Fuel shortage ignites Cabinet

Wednesday, 15 November 2017 01:30 -     - {{hitsCtrl.values.hits}}

  • Cabinet subcommittee on the matter to continue investigations
  • Preliminary reports indicate “gross negligence by CPC”
  • Ranatunga under fire for his claims of political pressure to accept substandard IOC fuel, denies making such statements
  • Fresh inquiry by CID


By Chathuri Dissanayake

Following a heated debate over the fuel shortage the country faced last week, the Cabinet yesterday decided to extend the mandate of the ministerial committee appointed to find solutions to the shortage to carry on investigations to determine if acts of sabotage caused the crisis.

The Cabinet-appointed subcommittee headed by Special Assignments Minister Dr. Sarath Amunugama yesterday handed over the report on the week-long investigation carried out.

The committee’s investigations have led to the belief that there was “gross negligence by the officials” of the Ceylon Petroleum Corporation and Cabinet has decided to continue investigations into the matter, Dr. Amunugama told the Daily FT.

“The storage capacity of the CPC is 90,000 MT. Even if the 20,000 MT of fuel was not available there was no reason why the CPC was not able to maintain a buffer stock,” said Dr. Amunugama.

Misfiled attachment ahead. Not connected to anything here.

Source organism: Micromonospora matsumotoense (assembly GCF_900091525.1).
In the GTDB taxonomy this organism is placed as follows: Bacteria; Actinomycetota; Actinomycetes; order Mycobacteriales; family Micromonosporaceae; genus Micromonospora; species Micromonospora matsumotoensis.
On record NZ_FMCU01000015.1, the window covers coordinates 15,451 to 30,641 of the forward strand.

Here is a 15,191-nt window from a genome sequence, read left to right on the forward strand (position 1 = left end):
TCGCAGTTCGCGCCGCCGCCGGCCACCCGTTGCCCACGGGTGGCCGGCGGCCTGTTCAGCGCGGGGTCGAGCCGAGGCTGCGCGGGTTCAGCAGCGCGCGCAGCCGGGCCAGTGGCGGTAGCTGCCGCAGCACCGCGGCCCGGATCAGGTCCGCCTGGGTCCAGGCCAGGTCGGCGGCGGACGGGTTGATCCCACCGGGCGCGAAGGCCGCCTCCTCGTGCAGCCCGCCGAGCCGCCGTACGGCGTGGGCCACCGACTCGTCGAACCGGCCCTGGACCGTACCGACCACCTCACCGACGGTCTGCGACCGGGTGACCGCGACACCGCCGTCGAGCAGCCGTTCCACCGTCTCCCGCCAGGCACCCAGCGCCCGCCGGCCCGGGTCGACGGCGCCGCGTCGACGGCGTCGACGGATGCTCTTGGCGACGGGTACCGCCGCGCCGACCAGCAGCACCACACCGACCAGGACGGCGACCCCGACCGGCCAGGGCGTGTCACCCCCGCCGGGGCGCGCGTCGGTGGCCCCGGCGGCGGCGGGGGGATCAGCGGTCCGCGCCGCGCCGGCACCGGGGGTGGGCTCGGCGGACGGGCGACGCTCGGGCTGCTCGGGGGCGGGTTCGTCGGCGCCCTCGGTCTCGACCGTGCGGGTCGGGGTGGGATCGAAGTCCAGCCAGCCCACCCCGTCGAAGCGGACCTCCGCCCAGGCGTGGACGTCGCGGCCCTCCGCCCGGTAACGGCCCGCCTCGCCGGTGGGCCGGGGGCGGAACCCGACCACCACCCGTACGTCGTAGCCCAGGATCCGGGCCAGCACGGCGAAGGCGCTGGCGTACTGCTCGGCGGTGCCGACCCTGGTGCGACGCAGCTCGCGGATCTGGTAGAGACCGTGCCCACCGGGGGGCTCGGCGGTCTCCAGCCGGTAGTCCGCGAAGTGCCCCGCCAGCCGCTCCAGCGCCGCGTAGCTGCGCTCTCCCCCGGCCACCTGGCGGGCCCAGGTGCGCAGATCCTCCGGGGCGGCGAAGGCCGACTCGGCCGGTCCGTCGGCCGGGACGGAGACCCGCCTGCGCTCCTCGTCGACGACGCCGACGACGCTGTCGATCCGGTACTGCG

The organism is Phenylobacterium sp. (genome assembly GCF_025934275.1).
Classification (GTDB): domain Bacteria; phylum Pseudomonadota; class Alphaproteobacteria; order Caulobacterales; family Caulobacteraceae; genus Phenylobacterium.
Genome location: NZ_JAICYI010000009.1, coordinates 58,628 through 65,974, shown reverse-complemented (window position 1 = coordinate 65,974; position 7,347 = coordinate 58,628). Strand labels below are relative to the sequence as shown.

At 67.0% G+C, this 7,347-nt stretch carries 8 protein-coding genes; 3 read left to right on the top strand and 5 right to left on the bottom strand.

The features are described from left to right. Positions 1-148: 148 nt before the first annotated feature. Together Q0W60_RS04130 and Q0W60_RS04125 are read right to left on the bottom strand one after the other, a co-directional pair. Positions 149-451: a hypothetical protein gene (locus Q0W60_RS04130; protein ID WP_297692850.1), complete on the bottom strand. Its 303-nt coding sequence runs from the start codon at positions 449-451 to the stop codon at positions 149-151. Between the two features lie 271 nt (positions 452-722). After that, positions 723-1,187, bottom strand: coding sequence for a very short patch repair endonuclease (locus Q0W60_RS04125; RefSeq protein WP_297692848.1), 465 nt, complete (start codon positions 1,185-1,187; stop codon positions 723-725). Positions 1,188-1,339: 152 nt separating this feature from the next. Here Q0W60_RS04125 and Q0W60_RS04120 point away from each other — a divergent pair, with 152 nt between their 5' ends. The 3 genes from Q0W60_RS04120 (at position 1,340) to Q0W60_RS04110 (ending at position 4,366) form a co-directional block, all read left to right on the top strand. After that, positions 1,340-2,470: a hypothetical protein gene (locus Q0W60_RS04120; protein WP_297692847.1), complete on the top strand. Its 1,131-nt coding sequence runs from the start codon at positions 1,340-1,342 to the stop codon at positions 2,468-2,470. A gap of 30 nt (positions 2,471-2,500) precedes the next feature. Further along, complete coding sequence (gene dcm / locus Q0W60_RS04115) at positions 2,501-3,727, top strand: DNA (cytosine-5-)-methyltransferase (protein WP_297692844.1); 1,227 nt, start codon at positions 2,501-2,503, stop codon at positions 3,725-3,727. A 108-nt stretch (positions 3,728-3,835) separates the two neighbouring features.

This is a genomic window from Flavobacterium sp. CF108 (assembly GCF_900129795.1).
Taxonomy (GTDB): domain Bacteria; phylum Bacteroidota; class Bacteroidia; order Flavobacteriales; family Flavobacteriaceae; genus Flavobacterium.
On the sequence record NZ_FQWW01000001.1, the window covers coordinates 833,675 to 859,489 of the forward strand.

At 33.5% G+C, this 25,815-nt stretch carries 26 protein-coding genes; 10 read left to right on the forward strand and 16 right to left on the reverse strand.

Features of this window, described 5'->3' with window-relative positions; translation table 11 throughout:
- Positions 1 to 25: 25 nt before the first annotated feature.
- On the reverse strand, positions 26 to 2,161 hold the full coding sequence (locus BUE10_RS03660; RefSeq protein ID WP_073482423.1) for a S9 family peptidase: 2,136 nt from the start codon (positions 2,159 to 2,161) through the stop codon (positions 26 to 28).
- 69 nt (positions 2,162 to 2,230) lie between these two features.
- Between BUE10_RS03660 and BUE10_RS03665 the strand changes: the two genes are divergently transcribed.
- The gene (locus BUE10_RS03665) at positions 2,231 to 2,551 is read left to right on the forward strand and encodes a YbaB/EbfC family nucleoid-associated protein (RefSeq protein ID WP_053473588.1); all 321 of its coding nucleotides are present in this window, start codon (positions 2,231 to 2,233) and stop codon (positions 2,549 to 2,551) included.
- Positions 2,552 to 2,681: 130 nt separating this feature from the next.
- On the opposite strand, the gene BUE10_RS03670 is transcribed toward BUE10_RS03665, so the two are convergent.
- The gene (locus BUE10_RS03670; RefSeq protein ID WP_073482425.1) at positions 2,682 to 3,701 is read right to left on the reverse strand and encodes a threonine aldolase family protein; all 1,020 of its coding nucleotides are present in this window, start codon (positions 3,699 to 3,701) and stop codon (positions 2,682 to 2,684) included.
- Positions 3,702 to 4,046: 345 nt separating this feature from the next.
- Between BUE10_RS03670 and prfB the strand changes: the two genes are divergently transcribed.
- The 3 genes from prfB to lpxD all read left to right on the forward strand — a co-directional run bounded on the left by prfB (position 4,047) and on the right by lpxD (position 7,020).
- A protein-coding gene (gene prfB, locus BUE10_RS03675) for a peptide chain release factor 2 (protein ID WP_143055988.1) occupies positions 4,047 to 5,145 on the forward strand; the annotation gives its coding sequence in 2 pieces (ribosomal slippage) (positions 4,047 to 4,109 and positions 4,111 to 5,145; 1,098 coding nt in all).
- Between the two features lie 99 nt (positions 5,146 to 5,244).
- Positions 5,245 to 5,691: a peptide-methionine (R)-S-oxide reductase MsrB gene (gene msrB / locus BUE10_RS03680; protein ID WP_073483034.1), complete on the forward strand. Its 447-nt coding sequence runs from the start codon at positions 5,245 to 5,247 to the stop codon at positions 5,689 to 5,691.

Cabinet also decided to initiate a separate inquiry on the matter led by the Criminal Investigation Department, Cabinet Minister Mahinda Amaraweera told Daily FT.

“The subject Minister Ranatunga said he would like the CID to carry out an investigation to determine if there was sabotage,” he said.

Petroleum Resources Minister Arjuna Ranatunga came under fire at the meeting for his comments during the crisis. The Minister during a press conference claimed two ministers exerted undue pressure on him to accept the substandard fuel shipment from the Indian Oil Company (IOC) despite its repeated failure to pass quality tests.

According to highly-placed sources, former Petroleum Minister Chandima Weerakkody has criticised his successor for the comments, and demanded Ranatunga name the ministers, pointing out that such comments had a negative impact on everyone. 

Further, the former cricketing hero was also criticised for pinning the blame on IOC for the fuel shortage. Weerakkoddy was joined by a number of ministers in their criticism of Ranatunga’s conduct as the subject minister, pointing out the decision to cancel three tenders to purchase oil had an impact on the fuel shortage, not the IOC shipment.

Faced with criticism, Ranatunga has flatly denied making such comments, sources said. However, Ranatunga had been asked to correct his statements by the Cabinet as a damage control measure.